Literature Review by Kecia Ali
Asma Gull Hasan. American Muslims: The New Generation. New York and London: Continuum, 2000.
Shahnaz Khan. Muslim Women: Crafting a North American Identity. Gainesville: University Press of Florida, 2000.
Aminah Beverly McCloud. African American Islam. New York and London: Routledge, 1995.
Just as Muslim women in the U.S. and Canada vary tremendously in their backgrounds—ethnic, racial, class, doctrinal, etc.—these works discuss Muslim women in quite different ways. Nevertheless, they each treat, though with varying degrees of thoroughness and from various perspectives, some critical issues that are reflected in the lives of Muslim women. These are very different types of studies, making direct comparison neither fair nor useful. McCloud’s book is an introductory text that surveys the history and contemporary practice of Islam among African-Americans. It contains two chapters devoted to family structures and domestic practices, but no comprehensive analysis of gender dynamics or discourses in the communities. Hasan’s book is similar in that it does not focus solely on gender, but it does continually integrate women’s issues and concerns into the narrative. It also includes sections on topics such as hijab and gender segregation in mosques. Khan’s book is the most directly relevant to sexual ethics; based on interviews with fourteen immigrant Muslims in the Toronto area, she focuses her narrative and analysis on their negotiation of gendered Muslim identities.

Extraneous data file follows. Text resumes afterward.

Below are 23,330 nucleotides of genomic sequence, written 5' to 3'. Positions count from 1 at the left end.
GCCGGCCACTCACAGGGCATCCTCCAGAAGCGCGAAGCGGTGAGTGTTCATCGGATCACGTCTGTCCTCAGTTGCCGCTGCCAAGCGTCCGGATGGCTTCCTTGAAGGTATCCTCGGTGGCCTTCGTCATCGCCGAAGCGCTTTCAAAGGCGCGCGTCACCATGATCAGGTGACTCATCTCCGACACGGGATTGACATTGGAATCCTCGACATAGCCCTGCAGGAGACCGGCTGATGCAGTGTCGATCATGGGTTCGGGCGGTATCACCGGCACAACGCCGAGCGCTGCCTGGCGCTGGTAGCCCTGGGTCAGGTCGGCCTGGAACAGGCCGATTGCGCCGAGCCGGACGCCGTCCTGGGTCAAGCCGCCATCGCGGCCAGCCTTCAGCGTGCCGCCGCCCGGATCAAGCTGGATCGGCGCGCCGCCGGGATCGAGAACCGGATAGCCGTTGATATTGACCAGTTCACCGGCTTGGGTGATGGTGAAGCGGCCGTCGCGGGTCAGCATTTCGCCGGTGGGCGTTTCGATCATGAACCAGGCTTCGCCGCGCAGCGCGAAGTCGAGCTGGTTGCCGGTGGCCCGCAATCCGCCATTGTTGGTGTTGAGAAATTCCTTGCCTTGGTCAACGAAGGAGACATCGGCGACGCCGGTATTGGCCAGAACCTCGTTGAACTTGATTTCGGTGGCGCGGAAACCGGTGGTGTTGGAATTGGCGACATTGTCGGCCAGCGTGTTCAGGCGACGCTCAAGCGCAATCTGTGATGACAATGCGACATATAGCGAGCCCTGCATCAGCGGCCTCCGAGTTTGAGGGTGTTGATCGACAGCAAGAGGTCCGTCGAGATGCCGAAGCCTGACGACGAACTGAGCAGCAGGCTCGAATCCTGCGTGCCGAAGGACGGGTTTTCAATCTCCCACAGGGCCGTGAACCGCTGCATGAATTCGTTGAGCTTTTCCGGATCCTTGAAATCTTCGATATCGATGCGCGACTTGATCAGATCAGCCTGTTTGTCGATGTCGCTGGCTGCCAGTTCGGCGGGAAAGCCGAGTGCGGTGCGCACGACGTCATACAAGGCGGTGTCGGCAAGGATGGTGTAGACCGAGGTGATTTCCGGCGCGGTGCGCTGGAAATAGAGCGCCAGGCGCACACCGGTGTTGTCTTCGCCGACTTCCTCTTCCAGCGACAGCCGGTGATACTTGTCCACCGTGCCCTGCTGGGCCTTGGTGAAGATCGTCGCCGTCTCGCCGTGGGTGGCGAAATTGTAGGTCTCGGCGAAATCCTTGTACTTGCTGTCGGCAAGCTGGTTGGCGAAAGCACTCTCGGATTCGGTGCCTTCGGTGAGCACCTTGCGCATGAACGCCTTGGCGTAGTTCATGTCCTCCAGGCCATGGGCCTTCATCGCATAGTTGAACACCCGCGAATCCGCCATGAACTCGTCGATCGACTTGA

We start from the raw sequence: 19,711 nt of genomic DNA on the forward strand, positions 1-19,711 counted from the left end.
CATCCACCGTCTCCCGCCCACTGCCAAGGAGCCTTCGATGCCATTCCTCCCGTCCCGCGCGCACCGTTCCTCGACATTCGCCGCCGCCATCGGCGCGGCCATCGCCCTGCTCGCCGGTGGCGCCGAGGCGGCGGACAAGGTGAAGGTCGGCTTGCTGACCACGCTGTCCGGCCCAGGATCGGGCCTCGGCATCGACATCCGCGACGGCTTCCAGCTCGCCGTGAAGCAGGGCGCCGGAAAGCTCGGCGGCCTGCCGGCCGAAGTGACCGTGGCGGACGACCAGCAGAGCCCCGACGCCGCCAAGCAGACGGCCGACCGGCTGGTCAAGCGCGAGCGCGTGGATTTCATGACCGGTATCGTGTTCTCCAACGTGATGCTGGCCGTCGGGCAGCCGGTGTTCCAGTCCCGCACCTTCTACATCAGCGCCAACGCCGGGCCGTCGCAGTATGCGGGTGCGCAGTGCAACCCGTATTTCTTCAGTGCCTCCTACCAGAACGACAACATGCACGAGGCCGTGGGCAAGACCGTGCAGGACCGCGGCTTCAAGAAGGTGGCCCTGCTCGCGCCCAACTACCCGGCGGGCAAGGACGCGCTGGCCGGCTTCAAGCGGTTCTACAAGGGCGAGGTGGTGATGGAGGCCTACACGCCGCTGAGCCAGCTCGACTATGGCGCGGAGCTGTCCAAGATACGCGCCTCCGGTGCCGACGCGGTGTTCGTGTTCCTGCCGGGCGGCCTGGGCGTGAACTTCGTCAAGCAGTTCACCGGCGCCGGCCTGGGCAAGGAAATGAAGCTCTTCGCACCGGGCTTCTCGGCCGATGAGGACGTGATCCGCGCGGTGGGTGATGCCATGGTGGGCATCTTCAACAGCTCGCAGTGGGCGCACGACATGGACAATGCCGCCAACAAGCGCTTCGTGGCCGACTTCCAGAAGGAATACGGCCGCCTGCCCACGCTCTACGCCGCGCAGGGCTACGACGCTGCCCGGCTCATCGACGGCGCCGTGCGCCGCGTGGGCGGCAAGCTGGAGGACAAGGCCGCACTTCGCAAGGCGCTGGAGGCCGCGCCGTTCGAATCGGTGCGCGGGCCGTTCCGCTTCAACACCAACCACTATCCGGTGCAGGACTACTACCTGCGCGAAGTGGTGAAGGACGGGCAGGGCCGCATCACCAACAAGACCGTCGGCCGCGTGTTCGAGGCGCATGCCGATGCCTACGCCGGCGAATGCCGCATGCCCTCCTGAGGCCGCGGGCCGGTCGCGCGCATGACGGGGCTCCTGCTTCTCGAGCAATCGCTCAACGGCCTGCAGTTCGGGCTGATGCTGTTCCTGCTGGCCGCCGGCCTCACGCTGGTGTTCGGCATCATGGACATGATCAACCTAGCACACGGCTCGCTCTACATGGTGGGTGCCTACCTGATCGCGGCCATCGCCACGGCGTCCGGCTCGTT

African American Islam is a good basic introduction to Islam in the African-American community, including an historical overview and discussion of the communities that consider themselves Muslim. McCloud is clearly conscious of gender issues. In her treatment of the “early communities” as well as the “contemporary communities” she touches on female participation in leadership and decision-making (e.g., pp. 25-26). In a chapter that addresses family structures and domestic space, she addresses topics such as modesty and sex segregation; in another, entitled “Women in Islam,” she cites passages from the Qur’an and Muslim feminist academics as well as quoting Muslim women about their experiences. She makes the potentially controversial assertion here that women’s roles in autonomous African-American communities were negatively affected by the sexism of immigrant Muslims:
During the first half of the twentieth century, for most African-American Muslim women, who generally had not encountered their Muslim sisters from the Muslim world, there is an ambiguous gender relationship. Women have a lot to say in nation building – they are present, sometimes in quasi-leadership capacities, keeping the mini-nations informed and intact. At the same time however, they are subject to the attitudes about women held by the men. (…)